Infringers Beware! .Com gTLDs Now Supported by Trademark Clearinghouse
In the ever-raging battle against trademark infringers gobbling up domain names for squatting purposes, trademark owners received a new tool in their arsenal, thanks to a recent update with the Ongoing Notification Service of the Trademark Clearinghouse (TMCH).
The TMCH is a centralized database of verified trademarks, built into the Internet Corporation for Assigned Names and Numbers’ (ICANN) program for new generic Top-Level Domains (gTLD). Among its other responsibilities, ICANN oversees the introduction of new gTLDs, or as we more commonly know them, internet domain name extensions—e.g., .biz., .net, .edu, etc. Since October 2013, ICANN’s gTLD program has enabled hundreds of new gTLDs to gain usage on the internet. With the introduction of each new gTLD, however, there comes a risk that third parties will register domain names that infringe trademark rights, whether intentionally for squatting purposes, or unintentionally. To protect trademark owners, the TMCH database provides trademark owners with information helpful to enforcing their rights against infringing domain names when they are registered on a gTLD. For instance, if a trademark owner registers their trademarks in the TMCH database, whenever someone registers a domain name that matches the trademark records in the TMCH, the new domain name registrant is alerted that there are existing trademark rights in the database that it may be infringing. The new registrant then has to affirmatively acknowledge the trademark owner’s rights prior to completing the registration. If the domain name registration is completed, the TMCH notifies the trademark owner that a domain name was registered. This is an immediate flag of possible trademark infringement.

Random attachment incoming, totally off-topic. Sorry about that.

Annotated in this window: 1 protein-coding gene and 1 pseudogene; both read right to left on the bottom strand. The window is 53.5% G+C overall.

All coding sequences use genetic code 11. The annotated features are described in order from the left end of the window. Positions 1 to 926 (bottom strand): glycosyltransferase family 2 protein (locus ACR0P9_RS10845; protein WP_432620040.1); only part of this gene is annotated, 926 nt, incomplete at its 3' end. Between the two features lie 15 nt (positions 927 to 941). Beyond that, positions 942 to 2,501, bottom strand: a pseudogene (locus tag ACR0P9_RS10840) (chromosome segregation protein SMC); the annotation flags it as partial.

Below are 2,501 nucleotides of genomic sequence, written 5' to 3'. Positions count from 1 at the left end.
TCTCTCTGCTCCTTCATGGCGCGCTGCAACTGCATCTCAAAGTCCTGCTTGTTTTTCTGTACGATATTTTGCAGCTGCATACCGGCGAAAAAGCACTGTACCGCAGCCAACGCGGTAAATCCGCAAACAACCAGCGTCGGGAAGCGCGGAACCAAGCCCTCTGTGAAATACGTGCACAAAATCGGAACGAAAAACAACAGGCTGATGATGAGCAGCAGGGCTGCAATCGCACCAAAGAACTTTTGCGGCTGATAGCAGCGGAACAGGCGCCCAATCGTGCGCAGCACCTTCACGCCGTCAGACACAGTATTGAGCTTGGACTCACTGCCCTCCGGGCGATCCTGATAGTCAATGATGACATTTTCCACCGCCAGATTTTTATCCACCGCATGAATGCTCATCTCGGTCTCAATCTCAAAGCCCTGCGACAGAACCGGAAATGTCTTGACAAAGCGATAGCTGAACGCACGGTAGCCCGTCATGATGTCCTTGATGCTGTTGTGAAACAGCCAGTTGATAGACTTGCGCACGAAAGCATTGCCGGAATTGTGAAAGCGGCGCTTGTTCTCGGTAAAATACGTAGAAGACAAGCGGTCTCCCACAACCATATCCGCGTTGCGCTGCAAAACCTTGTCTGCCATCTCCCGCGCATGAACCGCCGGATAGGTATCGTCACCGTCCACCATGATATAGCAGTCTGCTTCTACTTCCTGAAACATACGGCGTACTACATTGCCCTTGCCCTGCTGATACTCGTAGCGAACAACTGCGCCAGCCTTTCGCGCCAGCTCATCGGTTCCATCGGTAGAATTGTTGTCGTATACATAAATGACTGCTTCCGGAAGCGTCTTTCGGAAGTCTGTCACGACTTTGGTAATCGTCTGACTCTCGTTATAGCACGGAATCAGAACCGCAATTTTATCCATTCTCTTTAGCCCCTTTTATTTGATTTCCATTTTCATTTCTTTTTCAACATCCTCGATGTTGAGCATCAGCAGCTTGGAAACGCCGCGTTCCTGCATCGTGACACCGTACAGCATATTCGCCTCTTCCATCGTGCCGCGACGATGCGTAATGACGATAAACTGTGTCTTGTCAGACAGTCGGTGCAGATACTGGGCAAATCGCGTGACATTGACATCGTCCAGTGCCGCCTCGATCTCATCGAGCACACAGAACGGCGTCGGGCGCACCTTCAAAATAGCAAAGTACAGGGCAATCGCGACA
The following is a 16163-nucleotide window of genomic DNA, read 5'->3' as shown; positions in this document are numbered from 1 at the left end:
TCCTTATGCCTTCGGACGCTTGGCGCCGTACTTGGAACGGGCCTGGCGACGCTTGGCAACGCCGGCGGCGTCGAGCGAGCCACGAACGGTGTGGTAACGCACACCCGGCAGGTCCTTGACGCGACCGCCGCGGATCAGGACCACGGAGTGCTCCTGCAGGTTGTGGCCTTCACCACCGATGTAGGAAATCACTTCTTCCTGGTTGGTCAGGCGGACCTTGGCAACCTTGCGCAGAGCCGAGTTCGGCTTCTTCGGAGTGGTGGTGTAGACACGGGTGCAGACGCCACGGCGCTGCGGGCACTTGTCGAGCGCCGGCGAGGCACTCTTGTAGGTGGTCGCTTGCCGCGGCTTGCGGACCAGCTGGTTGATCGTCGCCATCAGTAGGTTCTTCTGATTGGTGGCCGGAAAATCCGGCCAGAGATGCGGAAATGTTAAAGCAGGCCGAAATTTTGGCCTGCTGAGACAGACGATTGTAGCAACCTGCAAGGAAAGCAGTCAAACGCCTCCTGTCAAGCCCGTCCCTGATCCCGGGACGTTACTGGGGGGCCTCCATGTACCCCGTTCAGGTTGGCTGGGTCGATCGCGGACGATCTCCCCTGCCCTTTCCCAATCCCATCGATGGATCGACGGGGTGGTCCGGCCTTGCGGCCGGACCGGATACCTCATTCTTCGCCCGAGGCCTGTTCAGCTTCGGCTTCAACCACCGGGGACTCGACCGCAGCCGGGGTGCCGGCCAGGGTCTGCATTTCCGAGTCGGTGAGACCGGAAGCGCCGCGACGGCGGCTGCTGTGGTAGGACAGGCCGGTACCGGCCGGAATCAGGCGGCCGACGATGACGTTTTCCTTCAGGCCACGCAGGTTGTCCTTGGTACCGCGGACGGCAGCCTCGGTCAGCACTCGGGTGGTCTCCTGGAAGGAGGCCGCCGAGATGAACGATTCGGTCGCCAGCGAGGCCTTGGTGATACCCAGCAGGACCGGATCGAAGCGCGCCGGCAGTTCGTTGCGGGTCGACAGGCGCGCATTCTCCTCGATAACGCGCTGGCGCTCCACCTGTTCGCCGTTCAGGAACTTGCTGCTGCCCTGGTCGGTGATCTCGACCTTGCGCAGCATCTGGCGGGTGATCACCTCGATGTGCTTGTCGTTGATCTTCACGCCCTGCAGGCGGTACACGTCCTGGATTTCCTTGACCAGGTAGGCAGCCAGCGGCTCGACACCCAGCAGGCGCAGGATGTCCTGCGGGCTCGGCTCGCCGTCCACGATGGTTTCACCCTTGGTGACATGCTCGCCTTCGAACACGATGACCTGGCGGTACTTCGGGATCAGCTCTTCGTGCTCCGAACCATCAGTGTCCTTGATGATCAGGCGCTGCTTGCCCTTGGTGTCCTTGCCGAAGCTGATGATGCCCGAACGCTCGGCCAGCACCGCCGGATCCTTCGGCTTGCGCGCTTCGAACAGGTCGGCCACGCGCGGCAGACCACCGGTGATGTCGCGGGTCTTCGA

In the past, the TMCH supported most internet domain name extensions—.de, .net, .pro, etc.—but to the frustration of trademark owners, it did not support the most common one of all: .com. Therefore, anytime a new .com domain name was registered, registered trademark owners would not be notified if that new domain contained potentially infringing terms.
As of late August 2020, however, the TMCH began alerting its subscribers whenever a potentially infringing .com domain name is registered. With that change, the TMCH became even more useful for trademark owners.